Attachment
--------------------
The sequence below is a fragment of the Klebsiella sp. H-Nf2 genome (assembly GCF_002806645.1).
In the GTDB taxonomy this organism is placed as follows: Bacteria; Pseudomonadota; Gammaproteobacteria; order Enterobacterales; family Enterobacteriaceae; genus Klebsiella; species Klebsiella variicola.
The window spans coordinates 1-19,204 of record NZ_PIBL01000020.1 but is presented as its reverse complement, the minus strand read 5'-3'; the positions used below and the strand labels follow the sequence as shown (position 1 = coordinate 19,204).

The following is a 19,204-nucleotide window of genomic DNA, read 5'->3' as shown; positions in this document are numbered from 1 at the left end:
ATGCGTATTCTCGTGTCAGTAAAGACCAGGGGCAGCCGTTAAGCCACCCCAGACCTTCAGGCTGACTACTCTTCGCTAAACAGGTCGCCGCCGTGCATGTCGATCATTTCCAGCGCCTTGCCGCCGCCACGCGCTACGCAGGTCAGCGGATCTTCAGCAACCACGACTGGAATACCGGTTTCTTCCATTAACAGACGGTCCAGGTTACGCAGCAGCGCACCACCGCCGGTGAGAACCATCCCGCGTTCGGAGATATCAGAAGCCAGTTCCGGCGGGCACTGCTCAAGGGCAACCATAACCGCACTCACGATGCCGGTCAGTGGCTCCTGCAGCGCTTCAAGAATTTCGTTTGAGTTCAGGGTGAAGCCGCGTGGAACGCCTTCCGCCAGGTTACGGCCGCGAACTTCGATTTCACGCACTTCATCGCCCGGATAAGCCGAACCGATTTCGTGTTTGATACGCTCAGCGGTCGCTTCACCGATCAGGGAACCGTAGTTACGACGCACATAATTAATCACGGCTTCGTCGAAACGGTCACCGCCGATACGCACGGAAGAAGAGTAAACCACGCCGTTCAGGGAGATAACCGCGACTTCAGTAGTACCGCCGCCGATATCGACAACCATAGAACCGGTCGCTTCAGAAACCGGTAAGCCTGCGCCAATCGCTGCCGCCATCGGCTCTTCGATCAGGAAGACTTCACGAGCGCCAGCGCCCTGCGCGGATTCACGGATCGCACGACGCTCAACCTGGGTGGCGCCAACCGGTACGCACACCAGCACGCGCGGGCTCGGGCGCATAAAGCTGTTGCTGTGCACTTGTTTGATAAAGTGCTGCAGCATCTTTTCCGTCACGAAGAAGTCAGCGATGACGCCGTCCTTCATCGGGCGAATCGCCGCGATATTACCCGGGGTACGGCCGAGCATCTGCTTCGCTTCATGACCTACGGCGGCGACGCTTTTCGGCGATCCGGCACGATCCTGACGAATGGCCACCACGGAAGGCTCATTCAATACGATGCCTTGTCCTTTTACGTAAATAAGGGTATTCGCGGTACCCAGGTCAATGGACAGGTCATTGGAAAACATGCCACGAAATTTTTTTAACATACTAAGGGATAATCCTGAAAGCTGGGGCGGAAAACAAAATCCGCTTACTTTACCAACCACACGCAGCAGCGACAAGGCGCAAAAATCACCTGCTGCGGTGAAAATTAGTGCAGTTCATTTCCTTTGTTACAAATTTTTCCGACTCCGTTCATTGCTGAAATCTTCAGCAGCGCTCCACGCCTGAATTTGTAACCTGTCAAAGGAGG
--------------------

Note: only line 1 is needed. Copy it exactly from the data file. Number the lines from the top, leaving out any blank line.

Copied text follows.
The sequence below is a fragment of the Klebsiella sp. H-Nf2 genome (assembly GCF_002806645.1).